Wednesday, 1 August 2007

The Human Child (excerpt) - WB Yeats

Excerpt from William Butler Yeats beguilingly simple poem about reality and imagination and loss.

Where dips the rocky highland
Of Sleuth Wood in the lake,
There lies a leafy island
Where flapping herons wake
The drowsy water-rats;
There we've hid out faery vats,
Full of berries
And the reddest stolen cherries.
Come away, O human child!
To the waters and the wild
With a faery hand in hand,
For the world's more full of weeping than you can understand.

Where the wave of moonlight glosses
The dim grey sands with light,
Far off by furthest Rosses
We foot it all the night,
Weaving olden dances,
Mingling hands and mingling glances
Till the moon has taken flight;
To and fro we leap
And chase the frothy bubbles,
While the world is full of troubles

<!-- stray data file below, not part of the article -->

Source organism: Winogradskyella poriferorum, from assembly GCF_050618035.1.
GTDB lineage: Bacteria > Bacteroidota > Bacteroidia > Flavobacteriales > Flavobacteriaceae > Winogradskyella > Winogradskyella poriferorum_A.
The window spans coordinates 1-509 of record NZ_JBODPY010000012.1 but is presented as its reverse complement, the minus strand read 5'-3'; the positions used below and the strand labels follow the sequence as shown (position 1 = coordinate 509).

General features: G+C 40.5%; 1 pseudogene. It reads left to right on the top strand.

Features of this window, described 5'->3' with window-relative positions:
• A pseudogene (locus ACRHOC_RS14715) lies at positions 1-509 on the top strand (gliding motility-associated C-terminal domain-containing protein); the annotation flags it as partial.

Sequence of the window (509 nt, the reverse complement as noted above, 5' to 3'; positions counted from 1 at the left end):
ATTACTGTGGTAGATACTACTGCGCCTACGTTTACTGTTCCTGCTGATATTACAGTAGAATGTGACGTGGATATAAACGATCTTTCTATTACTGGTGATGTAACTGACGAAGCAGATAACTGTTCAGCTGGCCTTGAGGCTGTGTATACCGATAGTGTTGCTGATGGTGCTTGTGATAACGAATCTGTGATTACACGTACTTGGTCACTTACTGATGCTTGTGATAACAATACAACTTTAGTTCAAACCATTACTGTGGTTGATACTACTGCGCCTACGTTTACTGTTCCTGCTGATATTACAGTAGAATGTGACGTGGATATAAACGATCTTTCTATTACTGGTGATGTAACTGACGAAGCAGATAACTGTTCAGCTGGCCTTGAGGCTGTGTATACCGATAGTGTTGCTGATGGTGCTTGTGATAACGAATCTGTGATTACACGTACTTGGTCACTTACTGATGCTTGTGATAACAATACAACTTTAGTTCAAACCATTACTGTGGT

And is anxious in its sleep...


  1. Just dropping by to say you're Bringing Sexy Back.

    Amazing what the ethnic cleansing of the RSS feed can do.

  2. A while ago I was involved staging a set out Shakespeare extracts in Dunedin. There was the witches vision scene from MacBeth, the prologue to Taming of the Shrew, i think that comic trial from Much Ado About Nothing and I kind of cobbled together the love story out of the tempest.


    I put a printout the refrain from that poem up in the foyer. It seemed appropriate.


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